Unacademy launched Relevel in 2021, hoping to bank on the rising popularity of creators by giving them a platform to launch cohort-based live courses. The product, in which the edtech giant invested over $20 million, crossed $10 million in annualized recurring revenue last year.

The startup launched NextLevel, its take on LinkedIn last month.

Unacademy has eliminated about 1,400 full-time and contract positions since last year as the startup has sought to cut costs and become more disciplined.

The Bengaluru-headquartered startup “always raised more money than what was needed” to “continuously experiment and grow our platform without worrying about when we will run out of money,” Munjal told employees last year. “But now we must change our ways. […] Winter is here.”

Indian edtech Unacademy cuts upskilling service to double down on tests product and LinkedIn rival by Manish Singh originally published on TechCrunch

Zeraki, a Kenyan edtech providing digital solutions for school admin, raises $1.8M

Zeraki, a Kenyan edtech that has built digital learning and school data analytics platforms, has raised $1.8 million seed funding in a round led by Acumen Fund, for product catalog growth and regional expansion.

Save the Children Impact Investment Fund, Verdant Frontiers Fintech, Logos Ventures participated in the round, as did the Nairobi Business Angels Network (NaiBAN), and Melvyn Lubega, co-founder of Go1, an Australia-based edtech unicorn.

Zeraki co-founder and CEO Isaac Nyangolo told TechCrunch they plan on introducing more administrative tools for schools like timetabling software, in addition to supporting parents with fee loans.

“We’ve built an extensive distribution channel covering almost half of the high schools in Kenya and that means, we have an opportunity to solve other tech needs that schools have,” said Nyangolo.

“We plan on building more administrative tools for schools, and payment products on the parents’ side. We have also brought back focus on [the once dormant] digital learning platform, and also tested a number of products like timetabling,” he added.

Kenyan edtech Zeraki, a scale-up that is building digital learning and school data analytics platforms, has raised $1.8 million seed funding in a round led by Acumen Fund

Zeraki data analytics system helps schools to better manage students’ data. Image Credits: Zeraki

Zeraki is also looking to enter 10 new markets over the next three years, after scaling in Kenya, Uganda and Guinea, where it currently operates.

“We’re expanding first into the regions that we understand and have similar business environments. We plan on first moving into the entire East Africa community and then exploring the Anglophone region,” said Nyangolo.

Co-founded by Nyangolo and Erick Oude (COO) in 2014, Zeraki initially introduced an interactive digital learning platform for high school students, which included quizzes and systems for tracking their performance, but it wasn’t until the Covid pandemic struck in 2020 that it became popular.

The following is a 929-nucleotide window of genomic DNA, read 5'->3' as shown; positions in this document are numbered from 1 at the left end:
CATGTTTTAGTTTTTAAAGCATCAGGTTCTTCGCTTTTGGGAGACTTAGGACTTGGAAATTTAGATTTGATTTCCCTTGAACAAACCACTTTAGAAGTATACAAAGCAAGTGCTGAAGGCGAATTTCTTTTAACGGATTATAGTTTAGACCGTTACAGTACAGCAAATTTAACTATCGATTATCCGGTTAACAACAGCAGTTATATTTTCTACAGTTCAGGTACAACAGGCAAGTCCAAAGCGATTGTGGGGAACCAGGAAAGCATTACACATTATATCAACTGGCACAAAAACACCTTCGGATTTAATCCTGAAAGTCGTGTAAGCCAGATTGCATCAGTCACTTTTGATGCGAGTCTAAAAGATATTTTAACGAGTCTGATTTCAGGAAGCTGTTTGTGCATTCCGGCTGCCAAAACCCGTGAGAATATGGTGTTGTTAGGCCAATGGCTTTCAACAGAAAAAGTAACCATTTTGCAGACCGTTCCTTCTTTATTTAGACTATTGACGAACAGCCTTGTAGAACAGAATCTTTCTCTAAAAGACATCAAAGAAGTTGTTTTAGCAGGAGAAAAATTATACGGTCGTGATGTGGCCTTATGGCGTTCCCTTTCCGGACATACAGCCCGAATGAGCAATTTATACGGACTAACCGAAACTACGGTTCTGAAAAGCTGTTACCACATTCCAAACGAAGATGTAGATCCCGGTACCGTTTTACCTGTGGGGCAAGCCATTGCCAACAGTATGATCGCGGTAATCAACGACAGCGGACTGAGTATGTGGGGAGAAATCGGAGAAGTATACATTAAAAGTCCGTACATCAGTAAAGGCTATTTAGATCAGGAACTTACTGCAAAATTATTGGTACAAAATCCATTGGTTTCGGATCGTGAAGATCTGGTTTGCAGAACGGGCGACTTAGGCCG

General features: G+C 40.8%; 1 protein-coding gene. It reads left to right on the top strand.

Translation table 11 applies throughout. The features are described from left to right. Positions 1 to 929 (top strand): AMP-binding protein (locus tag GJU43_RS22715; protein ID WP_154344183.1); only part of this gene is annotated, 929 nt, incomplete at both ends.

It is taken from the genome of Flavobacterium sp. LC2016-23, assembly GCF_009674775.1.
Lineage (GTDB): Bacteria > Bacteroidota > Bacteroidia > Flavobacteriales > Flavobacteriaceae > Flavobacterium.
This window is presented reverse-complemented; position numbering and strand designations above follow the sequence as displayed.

“We realized that schools were purchasing the product but not using it because they lacked the appropriate infrastructure, and teachers didn’t know how to integrate it within the school setting. We were bootstrapping at the time, and didn’t have enough resources to do consumer education. But around 2017 we realized that data was actually a much bigger problem in schools,” he said.

Zeraki then embarked on building the data analytics system to help schools to better manage their students’ data. The data analytics platform allows teachers to upload students’ grades from their mobile phones, and gives a performance breakdown for each student, subject or stream.

The platform, which is more popular than digital learning platform, also integrates a bulk messaging service for internal and external communication, in addition to allowing parents an avenue for tracking student performance and fee payment.

“Every child needs a report card at the end of the school term. And the platforms for producing these report forms were offline computer-based platforms. So, teachers had to line up behind two or three computers at a school to do the data entry in order to produce the report forms. By moving this to a mobile-first cloud-based experience, it means that as soon as they are done grading students’ grades at home, the teachers just enter the scores on their phone.”

Nyangolo added that, so far, over 5,000 schools with a total of 2 million students, are using the data analytics platform. He expects the demand to continue growing as they launch in new markets, and as more schools embrace digital tools to streamline their administrative tasks.

“Education is yet to be digitalized across most countries in Africa, and there is greater opportunity for us to build this market. Laying that foundation that introduces countries, schools and parents on how technology can solve the problems we have in education and being one of the companies in Africa that have shown that it is possible to do this at scale makes this an exciting opportunity,” he said.

Zeraki, a Kenyan edtech providing digital solutions for school admin, raises $1.8M by Annie Njanja originally published on TechCrunch